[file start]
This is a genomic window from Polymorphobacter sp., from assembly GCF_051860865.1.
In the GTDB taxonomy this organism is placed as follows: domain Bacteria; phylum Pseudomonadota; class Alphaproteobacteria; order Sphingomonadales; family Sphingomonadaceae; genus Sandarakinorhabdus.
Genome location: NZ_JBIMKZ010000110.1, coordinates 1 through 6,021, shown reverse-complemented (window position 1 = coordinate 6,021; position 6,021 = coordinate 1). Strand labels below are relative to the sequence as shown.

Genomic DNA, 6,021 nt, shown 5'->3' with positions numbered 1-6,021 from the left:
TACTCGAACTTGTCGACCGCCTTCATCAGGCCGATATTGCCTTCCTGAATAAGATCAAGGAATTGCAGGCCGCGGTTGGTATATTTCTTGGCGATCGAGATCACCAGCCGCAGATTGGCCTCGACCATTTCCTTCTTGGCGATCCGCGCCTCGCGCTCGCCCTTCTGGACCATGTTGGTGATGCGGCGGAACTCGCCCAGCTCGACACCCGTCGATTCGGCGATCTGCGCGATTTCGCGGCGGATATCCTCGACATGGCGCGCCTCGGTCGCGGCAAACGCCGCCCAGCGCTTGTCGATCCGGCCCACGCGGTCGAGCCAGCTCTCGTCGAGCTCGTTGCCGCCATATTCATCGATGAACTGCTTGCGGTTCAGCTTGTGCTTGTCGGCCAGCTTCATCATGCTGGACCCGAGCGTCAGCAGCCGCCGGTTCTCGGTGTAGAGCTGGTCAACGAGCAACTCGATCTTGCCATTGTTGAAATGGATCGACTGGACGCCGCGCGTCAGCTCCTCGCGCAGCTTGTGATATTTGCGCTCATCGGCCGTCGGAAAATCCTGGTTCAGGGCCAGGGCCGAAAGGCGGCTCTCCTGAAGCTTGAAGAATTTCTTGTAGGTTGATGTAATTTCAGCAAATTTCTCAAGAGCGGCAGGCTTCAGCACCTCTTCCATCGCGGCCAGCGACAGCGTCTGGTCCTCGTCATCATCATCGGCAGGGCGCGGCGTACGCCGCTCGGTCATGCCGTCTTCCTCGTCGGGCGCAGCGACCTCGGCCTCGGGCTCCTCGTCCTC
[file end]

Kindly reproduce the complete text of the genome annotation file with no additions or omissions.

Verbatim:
This is a genomic window from Polymorphobacter sp., from assembly GCF_051860865.1.
In the GTDB taxonomy this organism is placed as follows: domain Bacteria; phylum Pseudomonadota; class Alphaproteobacteria; order Sphingomonadales; family Sphingomonadaceae; genus Sandarakinorhabdus.
Genome location: NZ_JBIMKZ010000110.1, coordinates 1 through 6,021, shown reverse-complemented (window position 1 = coordinate 6,021; position 6,021 = coordinate 1). Strand labels below are relative to the sequence as shown.

Genomic DNA, 6,021 nt, shown 5'->3' with positions numbered 1-6,021 from the left:
TACTCGAACTTGTCGACCGCCTTCATCAGGCCGATATTGCCTTCCTGAATAAGATCAAGGAATTGCAGGCCGCGGTTGGTATATTTCTTGGCGATCGAGATCACCAGCCGCAGATTGGCCTCGACCATTTCCTTCTTGGCGATCCGCGCCTCGCGCTCGCCCTTCTGGACCATGTTGGTGATGCGGCGGAACTCGCCCAGCTCGACACCCGTCGATTCGGCGATCTGCGCGATTTCGCGGCGGATATCCTCGACATGGCGCGCCTCGGTCGCGGCAAACGCCGCCCAGCGCTTGTCGATCCGGCCCACGCGGTCGAGCCAGCTCTCGTCGAGCTCGTTGCCGCCATATTCATCGATGAACTGCTTGCGGTTCAGCTTGTGCTTGTCGGCCAGCTTCATCATGCTGGACCCGAGCGTCAGCAGCCGCCGGTTCTCGGTGTAGAGCTGGTCAACGAGCAACTCGATCTTGCCATTGTTGAAATGGATCGACTGGACGCCGCGCGTCAGCTCCTCGCGCAGCTTGTGATATTTGCGCTCATCGGCCGTCGGAAAATCCTGGTTCAGGGCCAGGGCCGAAAGGCGGCTCTCCTGAAGCTTGAAGAATTTCTTGTAGGTTGATGTAATTTCAGCAAATTTCTCAAGAGCGGCAGGCTTCAGCACCTCTTCCATCGCGGCCAGCGACAGCGTCTGGTCCTCGTCATCATCATCGGCAGGGCGCGGCGTACGCCGCTCGGTCATGCCGTCTTCCTCGTCGGGCGCAGCGACCTCGGCCTCGGGCTCCTCGTCCTC